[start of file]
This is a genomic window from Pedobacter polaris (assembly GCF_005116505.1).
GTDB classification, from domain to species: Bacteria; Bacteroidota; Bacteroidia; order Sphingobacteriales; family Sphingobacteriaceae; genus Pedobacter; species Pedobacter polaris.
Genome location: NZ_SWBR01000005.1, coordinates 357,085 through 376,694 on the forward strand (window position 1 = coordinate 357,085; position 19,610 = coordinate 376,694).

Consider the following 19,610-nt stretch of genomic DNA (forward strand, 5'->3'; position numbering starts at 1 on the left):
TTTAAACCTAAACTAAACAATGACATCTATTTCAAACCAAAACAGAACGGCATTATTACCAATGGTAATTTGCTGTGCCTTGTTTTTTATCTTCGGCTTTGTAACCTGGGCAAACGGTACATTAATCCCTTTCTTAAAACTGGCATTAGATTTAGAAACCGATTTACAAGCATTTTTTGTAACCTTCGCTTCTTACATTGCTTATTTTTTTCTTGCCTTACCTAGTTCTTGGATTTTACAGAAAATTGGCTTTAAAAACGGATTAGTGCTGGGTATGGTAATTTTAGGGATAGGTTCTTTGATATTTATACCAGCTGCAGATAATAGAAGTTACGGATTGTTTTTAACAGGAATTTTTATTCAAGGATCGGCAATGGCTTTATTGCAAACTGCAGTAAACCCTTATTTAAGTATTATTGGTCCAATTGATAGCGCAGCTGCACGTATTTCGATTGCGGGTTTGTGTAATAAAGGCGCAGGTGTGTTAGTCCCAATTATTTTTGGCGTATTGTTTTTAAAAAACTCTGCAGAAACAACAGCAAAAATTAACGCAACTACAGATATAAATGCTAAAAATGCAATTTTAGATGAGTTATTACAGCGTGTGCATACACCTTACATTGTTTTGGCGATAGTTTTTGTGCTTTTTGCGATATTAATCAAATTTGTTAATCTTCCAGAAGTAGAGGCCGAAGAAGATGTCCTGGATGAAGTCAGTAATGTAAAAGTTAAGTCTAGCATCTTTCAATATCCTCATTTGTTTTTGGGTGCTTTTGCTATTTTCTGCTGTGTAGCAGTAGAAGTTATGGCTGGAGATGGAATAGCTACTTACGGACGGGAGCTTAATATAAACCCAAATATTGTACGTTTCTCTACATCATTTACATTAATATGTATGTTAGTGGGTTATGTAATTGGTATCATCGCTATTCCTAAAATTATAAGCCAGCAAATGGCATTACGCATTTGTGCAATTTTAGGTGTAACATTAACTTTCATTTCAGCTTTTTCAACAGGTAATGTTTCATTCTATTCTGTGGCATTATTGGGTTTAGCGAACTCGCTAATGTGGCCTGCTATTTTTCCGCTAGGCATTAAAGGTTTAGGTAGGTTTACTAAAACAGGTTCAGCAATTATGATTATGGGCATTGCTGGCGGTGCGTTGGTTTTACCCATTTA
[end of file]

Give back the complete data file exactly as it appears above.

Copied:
This is a genomic window from Pedobacter polaris (assembly GCF_005116505.1).
GTDB classification, from domain to species: Bacteria; Bacteroidota; Bacteroidia; order Sphingobacteriales; family Sphingobacteriaceae; genus Pedobacter; species Pedobacter polaris.
Genome location: NZ_SWBR01000005.1, coordinates 357,085 through 376,694 on the forward strand (window position 1 = coordinate 357,085; position 19,610 = coordinate 376,694).

Consider the following 19,610-nt stretch of genomic DNA (forward strand, 5'->3'; position numbering starts at 1 on the left):
TTTAAACCTAAACTAAACAATGACATCTATTTCAAACCAAAACAGAACGGCATTATTACCAATGGTAATTTGCTGTGCCTTGTTTTTTATCTTCGGCTTTGTAACCTGGGCAAACGGTACATTAATCCCTTTCTTAAAACTGGCATTAGATTTAGAAACCGATTTACAAGCATTTTTTGTAACCTTCGCTTCTTACATTGCTTATTTTTTTCTTGCCTTACCTAGTTCTTGGATTTTACAGAAAATTGGCTTTAAAAACGGATTAGTGCTGGGTATGGTAATTTTAGGGATAGGTTCTTTGATATTTATACCAGCTGCAGATAATAGAAGTTACGGATTGTTTTTAACAGGAATTTTTATTCAAGGATCGGCAATGGCTTTATTGCAAACTGCAGTAAACCCTTATTTAAGTATTATTGGTCCAATTGATAGCGCAGCTGCACGTATTTCGATTGCGGGTTTGTGTAATAAAGGCGCAGGTGTGTTAGTCCCAATTATTTTTGGCGTATTGTTTTTAAAAAACTCTGCAGAAACAACAGCAAAAATTAACGCAACTACAGATATAAATGCTAAAAATGCAATTTTAGATGAGTTATTACAGCGTGTGCATACACCTTACATTGTTTTGGCGATAGTTTTTGTGCTTTTTGCGATATTAATCAAATTTGTTAATCTTCCAGAAGTAGAGGCCGAAGAAGATGTCCTGGATGAAGTCAGTAATGTAAAAGTTAAGTCTAGCATCTTTCAATATCCTCATTTGTTTTTGGGTGCTTTTGCTATTTTCTGCTGTGTAGCAGTAGAAGTTATGGCTGGAGATGGAATAGCTACTTACGGACGGGAGCTTAATATAAACCCAAATATTGTACGTTTCTCTACATCATTTACATTAATATGTATGTTAGTGGGTTATGTAATTGGTATCATCGCTATTCCTAAAATTATAAGCCAGCAAATGGCATTACGCATTTGTGCAATTTTAGGTGTAACATTAACTTTCATTTCAGCTTTTTCAACAGGTAATGTTTCATTCTATTCTGTGGCATTATTGGGTTTAGCGAACTCGCTAATGTGGCCTGCTATTTTTCCGCTAGGCATTAAAGGTTTAGGTAGGTTTACTAAAACAGGTTCAGCAATTATGATTATGGGCATTGCTGGCGGTGCGTTGGTTTTACCCATTTA